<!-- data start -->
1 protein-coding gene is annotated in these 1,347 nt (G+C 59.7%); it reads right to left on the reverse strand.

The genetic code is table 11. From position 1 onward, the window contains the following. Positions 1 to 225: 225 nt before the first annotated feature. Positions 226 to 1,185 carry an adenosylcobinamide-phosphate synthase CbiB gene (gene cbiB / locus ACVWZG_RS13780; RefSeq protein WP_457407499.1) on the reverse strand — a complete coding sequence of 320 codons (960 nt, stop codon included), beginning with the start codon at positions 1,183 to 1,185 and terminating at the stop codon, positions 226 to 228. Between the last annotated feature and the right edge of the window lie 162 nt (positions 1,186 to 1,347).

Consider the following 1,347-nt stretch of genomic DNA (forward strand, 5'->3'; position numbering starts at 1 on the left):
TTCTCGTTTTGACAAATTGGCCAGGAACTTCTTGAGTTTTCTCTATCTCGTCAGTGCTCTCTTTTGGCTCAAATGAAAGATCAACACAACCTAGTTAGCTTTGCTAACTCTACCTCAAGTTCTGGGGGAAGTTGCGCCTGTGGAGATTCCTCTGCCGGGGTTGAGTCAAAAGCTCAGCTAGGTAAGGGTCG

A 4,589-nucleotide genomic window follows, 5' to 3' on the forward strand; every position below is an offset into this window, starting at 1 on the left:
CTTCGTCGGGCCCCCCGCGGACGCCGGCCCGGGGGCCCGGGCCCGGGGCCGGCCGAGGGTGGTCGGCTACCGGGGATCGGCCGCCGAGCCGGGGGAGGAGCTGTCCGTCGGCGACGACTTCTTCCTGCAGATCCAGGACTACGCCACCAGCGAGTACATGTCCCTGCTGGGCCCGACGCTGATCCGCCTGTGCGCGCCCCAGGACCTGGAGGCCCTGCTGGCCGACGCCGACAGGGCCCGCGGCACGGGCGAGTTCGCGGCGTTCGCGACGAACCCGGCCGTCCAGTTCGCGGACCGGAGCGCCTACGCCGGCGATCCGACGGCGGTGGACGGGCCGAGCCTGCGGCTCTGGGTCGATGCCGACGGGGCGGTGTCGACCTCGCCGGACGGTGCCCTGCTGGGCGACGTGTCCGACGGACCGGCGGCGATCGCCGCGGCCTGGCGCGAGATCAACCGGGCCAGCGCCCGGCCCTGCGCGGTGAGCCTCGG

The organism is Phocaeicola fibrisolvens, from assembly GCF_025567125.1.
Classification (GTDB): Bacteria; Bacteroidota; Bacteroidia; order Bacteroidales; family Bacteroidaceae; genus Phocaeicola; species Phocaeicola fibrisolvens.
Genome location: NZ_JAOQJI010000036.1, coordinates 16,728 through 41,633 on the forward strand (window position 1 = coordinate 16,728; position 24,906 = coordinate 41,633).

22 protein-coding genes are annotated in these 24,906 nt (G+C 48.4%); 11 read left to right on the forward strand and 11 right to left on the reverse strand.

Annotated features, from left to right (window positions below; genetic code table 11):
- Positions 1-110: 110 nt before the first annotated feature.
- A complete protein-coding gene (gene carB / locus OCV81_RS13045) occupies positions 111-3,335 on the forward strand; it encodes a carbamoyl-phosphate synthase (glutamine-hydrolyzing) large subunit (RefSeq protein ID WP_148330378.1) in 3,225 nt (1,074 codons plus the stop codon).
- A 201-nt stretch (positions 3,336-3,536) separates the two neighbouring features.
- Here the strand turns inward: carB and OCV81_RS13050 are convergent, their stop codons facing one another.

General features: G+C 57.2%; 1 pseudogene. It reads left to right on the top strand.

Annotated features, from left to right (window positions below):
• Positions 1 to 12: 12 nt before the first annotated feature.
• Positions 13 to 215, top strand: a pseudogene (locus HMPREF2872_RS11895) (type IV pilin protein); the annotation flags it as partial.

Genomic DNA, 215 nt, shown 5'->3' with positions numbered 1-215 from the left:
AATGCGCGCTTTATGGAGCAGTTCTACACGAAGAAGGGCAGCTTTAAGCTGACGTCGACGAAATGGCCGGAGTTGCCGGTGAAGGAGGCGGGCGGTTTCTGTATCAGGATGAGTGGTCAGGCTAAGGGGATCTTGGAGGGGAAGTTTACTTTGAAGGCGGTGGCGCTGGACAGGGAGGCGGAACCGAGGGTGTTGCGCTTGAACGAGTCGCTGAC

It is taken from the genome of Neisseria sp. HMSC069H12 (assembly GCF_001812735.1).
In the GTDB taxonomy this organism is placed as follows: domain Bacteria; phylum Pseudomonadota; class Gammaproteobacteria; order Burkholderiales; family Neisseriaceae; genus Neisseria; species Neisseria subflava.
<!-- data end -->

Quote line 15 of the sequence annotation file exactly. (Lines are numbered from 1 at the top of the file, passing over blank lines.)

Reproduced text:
- Here the strand turns inward: carB and OCV81_RS13050 are convergent, their stop codons facing one another.